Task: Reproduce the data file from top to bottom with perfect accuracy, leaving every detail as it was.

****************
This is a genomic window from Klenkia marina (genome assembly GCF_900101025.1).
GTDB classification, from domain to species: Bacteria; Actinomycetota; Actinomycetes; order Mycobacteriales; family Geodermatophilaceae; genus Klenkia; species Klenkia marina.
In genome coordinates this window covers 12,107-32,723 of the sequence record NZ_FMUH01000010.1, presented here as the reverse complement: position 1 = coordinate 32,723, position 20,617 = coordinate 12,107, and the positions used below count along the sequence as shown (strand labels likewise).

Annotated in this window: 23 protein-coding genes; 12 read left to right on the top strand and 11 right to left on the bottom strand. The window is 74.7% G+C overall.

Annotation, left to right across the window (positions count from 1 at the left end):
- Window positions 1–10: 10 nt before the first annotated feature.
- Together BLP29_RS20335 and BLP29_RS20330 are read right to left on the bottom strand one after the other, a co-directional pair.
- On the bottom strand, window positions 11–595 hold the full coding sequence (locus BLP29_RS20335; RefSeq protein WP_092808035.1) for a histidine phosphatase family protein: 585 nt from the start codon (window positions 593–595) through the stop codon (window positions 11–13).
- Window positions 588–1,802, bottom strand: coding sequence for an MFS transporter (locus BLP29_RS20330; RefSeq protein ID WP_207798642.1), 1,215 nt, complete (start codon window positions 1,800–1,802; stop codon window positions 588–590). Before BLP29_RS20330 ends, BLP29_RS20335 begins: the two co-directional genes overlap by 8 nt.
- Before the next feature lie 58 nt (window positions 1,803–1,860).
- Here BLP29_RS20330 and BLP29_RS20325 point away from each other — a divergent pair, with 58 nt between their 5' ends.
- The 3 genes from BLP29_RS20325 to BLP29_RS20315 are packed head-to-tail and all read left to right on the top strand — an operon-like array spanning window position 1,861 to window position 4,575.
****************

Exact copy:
This is a genomic window from Klenkia marina (genome assembly GCF_900101025.1).
GTDB classification, from domain to species: Bacteria; Actinomycetota; Actinomycetes; order Mycobacteriales; family Geodermatophilaceae; genus Klenkia; species Klenkia marina.
In genome coordinates this window covers 12,107-32,723 of the sequence record NZ_FMUH01000010.1, presented here as the reverse complement: position 1 = coordinate 32,723, position 20,617 = coordinate 12,107, and the positions used below count along the sequence as shown (strand labels likewise).

Annotated in this window: 23 protein-coding genes; 12 read left to right on the top strand and 11 right to left on the bottom strand. The window is 74.7% G+C overall.

Annotation, left to right across the window (positions count from 1 at the left end):
- Window positions 1–10: 10 nt before the first annotated feature.
- Together BLP29_RS20335 and BLP29_RS20330 are read right to left on the bottom strand one after the other, a co-directional pair.
- On the bottom strand, window positions 11–595 hold the full coding sequence (locus BLP29_RS20335; RefSeq protein WP_092808035.1) for a histidine phosphatase family protein: 585 nt from the start codon (window positions 593–595) through the stop codon (window positions 11–13).
- Window positions 588–1,802, bottom strand: coding sequence for an MFS transporter (locus BLP29_RS20330; RefSeq protein ID WP_207798642.1), 1,215 nt, complete (start codon window positions 1,800–1,802; stop codon window positions 588–590). Before BLP29_RS20330 ends, BLP29_RS20335 begins: the two co-directional genes overlap by 8 nt.
- Before the next feature lie 58 nt (window positions 1,803–1,860).
- Here BLP29_RS20330 and BLP29_RS20325 point away from each other — a divergent pair, with 58 nt between their 5' ends.
- The 3 genes from BLP29_RS20325 to BLP29_RS20315 are packed head-to-tail and all read left to right on the top strand — an operon-like array spanning window position 1,861 to window position 4,575.